Los Angeles’s Bones and Feathers Collective creates anatomically correct jewelry by hand-dipping wax casts of fox, shark, and rattlesnake vertebrae into molten bronze derived from expired bullet casings. Even more spine-tingling? Designers Natalie Mauro and Nicole Morrall have thrown in a bronze-cast necklace of dangling human teeth, with the goal of showcasing a collection that “hovers between where we begin and end as humans and animals alike.”
Looking for a pair of shoes to complete your creepy Halloween costume? Fantich and Young just carved their way into our darkest nightmares with a pair of black oxfords soled with 1,050 fake human teeth. Some of the dentures even sport gold caps. “The idea for the shoes are based on Charles Darwin’s theory of evolution and natural selection and juxtaposing them with the supernatural elements of pagan rites and rituals,” according to designers Mariana Fantich and Dominic Young. If that’s not unsettling enough, the duo also offers a matching suit from human hair and glass eyes.
For folks whose tastes run in the truly macabre, there’s the creative taxidermies of Diamond Tooth Taxidermy, James Faulkner, and R/P Encore. Budding Norman Bateses will delight in their lurid offerings, which include headdresses made with roadkill-pigeon feathers, coin purses hewn from whole mice (the unavoidable victims of pest control, we’re told), and hats modeled on the uneaten portions of last night’s rabbit stew.
Remedios Vincent’s grisly accessories would fit right in the prop room of a Hammer horror film. Like a mad scientist who operates in an atelier in lieu of a laboratory, Vincent creates his wares—old prescription lenses lined with human lashes, rings hollowed from false eyeballs, brooches studded with teeth—by arranging antique medical instruments and vintage prosthetics in the most discomposing way. “These objects have their own stories, having been used by people who lived in other parts of the world,” he explains. “I have tried to retain their spirit subtlety intervening in them.”
BREAKING THE MOLD
Ninela Ivanova is a Kingston University graduate student who experiments with mold and fungi to create her unconventional garments. Her “Moulded Minds” collection is a far cry from your typical science-fair entry, however. Inspired by Dmitry Vassilev’s 2009 documentary about humans and fungi, the garments question our notions of beauty and decay. “Mold is extraordinary,” Ivanova tells Ecouterre. “It thrives when nothing else can grow. It prospered in the aftermath of the Chernobyl disaster and even grows on the outside of spaceships.”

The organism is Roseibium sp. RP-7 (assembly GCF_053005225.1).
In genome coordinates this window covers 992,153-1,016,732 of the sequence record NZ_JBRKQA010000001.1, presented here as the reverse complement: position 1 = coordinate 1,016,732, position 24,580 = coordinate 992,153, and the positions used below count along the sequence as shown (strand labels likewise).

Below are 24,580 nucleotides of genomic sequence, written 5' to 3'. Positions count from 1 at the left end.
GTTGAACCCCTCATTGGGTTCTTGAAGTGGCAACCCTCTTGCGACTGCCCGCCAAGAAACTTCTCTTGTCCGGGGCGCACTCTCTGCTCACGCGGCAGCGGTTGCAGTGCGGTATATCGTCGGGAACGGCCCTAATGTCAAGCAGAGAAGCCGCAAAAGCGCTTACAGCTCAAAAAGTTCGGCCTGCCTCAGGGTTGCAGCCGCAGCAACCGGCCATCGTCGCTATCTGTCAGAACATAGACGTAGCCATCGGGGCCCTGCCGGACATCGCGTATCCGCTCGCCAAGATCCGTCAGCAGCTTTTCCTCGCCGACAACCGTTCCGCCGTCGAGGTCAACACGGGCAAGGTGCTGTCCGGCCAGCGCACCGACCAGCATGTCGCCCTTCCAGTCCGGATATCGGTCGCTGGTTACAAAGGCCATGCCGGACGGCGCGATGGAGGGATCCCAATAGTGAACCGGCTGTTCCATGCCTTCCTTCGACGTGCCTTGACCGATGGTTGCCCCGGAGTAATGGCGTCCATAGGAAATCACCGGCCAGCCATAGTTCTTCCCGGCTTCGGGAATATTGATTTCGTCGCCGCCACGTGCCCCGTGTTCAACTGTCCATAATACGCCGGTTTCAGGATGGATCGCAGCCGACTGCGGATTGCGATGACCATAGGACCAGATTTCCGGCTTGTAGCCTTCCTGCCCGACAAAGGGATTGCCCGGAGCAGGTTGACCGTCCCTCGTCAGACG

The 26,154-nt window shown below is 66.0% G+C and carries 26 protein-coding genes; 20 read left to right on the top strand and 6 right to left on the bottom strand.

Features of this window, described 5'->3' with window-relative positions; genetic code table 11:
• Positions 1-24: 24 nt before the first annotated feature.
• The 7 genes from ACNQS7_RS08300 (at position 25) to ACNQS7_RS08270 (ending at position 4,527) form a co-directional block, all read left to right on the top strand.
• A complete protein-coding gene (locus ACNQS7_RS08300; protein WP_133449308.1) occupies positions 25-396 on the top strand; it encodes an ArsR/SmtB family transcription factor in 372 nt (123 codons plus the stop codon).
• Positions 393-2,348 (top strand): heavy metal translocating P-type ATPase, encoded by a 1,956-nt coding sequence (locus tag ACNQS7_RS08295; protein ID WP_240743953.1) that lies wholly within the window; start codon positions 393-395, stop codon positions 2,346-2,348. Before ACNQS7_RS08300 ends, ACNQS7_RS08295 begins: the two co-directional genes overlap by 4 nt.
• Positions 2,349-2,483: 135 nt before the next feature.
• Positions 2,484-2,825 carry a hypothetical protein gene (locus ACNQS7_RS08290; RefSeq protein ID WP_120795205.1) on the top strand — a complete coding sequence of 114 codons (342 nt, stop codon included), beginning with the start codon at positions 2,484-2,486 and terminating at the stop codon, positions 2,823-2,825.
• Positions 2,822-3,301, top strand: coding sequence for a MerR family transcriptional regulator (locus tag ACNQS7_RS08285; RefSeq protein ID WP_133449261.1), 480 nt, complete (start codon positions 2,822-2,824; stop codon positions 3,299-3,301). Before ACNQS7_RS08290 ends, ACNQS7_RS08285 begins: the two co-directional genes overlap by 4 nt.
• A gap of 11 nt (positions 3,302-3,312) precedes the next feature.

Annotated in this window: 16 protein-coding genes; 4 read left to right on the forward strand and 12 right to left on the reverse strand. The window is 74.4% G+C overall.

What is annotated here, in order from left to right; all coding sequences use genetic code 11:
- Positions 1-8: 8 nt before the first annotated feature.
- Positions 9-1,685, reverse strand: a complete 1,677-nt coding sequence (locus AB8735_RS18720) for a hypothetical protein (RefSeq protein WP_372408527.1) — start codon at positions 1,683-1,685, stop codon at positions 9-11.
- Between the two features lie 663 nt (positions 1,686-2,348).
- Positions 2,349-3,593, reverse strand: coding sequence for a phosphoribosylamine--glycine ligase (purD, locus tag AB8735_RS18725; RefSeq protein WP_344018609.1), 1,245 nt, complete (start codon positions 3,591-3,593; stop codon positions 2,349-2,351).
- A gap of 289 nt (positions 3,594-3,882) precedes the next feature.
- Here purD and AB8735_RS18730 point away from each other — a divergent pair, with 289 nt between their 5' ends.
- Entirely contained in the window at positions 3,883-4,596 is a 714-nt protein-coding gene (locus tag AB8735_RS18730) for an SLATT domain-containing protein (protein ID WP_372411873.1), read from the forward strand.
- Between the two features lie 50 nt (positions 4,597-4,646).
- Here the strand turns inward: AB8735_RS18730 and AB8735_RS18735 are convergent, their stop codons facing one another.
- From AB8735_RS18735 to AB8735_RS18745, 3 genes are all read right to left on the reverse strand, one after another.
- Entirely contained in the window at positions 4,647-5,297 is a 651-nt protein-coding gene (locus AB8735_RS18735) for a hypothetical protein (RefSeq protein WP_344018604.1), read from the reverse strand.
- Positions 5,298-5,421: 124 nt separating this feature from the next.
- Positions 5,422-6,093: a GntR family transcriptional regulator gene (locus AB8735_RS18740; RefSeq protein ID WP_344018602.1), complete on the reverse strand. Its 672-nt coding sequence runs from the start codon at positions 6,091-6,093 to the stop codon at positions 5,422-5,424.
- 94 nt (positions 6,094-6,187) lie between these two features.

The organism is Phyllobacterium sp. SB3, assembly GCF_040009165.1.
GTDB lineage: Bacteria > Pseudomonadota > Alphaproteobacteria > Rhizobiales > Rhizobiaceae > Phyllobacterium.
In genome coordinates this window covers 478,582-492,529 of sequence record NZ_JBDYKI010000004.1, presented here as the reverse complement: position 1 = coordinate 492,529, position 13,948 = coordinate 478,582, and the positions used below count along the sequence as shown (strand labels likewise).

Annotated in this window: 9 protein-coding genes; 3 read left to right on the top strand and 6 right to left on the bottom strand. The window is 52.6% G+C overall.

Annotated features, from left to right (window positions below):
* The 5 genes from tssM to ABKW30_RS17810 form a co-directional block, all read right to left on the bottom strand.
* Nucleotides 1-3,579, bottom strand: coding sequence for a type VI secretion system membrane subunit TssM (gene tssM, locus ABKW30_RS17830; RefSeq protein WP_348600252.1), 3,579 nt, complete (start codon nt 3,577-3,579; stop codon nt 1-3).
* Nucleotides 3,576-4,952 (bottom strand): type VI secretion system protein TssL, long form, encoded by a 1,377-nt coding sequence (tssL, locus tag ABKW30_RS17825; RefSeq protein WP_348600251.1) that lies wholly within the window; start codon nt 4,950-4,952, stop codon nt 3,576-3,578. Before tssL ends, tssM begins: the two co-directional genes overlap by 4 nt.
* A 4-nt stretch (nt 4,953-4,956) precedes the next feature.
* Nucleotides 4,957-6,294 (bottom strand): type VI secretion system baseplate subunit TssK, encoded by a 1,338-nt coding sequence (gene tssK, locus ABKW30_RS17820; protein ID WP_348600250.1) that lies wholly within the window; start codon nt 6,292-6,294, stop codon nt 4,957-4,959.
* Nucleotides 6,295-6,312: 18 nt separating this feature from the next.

Kerry Howley’s jewelry is guaranteed to put some hair on your chest. That’s because the Middlesex University graduate uses actual human locks, specifically her own, plus that of a friend’s mother. Hair, according to Howley, is a familiar material we take pride in, yet it becomes a source of aversion once it parts from the body. She chose to focus on symmetrical forms that are instinctively pleasing, creating what she describes as a “delicate balance” between delight and disgust. “Although theoretically contrasting emotional responses, attraction and aversion are oddly congruous,” she says. “There is often an element of fascination to the repulsive.”
Londoners can hardly be called prudes, but a dress made from 3,000 protruding cow nipples had 2011 Fashion Week attendees clutching at their pearls like disapproving dowagers. Designed by Liverpool-born designer Rachel Freire, who fashioned the nipples into disarmingly genteel rosettes, the floor-length gown raised the ire of the British public, politicians, and animal-rights groups alike, who branded it “inappropriate and disturbing,” “absolutely grotesque,” “sickening and repulsive,” and a “runaway freak show.”
Sruli Recht might be suffering for his art a little too literally. For his Autumn/Winter 2013 collection, the Icelandic designer created a “Forget Me Knot” ring made with a swath of flesh from his own abdomen. Following its surgical removal—you can watch a video of the procedure if you have the, pun intended, stomach for it—Recht stripped the 110-by-10-millimeter piece of skin of subcutaneous tissue and fat, salted and tanned it with alum solution, then mounted the resulting leather onto a 24-karat gold band, wiry belly hairs intact.
For a coat that puts hair on your chest, look no further than the “Man-fur Coat,” a topper made from actual human chest follicles. Commissioned by Wing-Co to promote its “manly” chocolate milk in a series of parody ads, the coat served as a “wake-up call for the nation’s gents…to readopt the values of assured ‘men’s men’ from yesteryear who would laugh nonchalantly in the face of adversity and be proud of their abundant manliness.” Um, okay.
Blink and you’re likely to miss it, but one of Snow White and the Huntsman’s high points is a gleaming turquoise gown that Charlize Theron wears in her role of the wicked queen. Trimmed with thousands of discarded jewel-beetle wings from Thailand, where the insect is a delicacy, the dress is a brittle, decaying carapace that mirrors Queen Ravena’s own physical and psychological deterioration. Costume designer Colleen Atwood might have been inspired by a Victorian-era gown worn by Shakespearean actress Ellen Terry. Recently restored by the National Trust at the cost of £50,000 ($81,000), the dress features 1,000 iridescent beetle wings, 100 of which had to be painstakingly repaired using small pieces of Japanese tissue and wheat starch paste.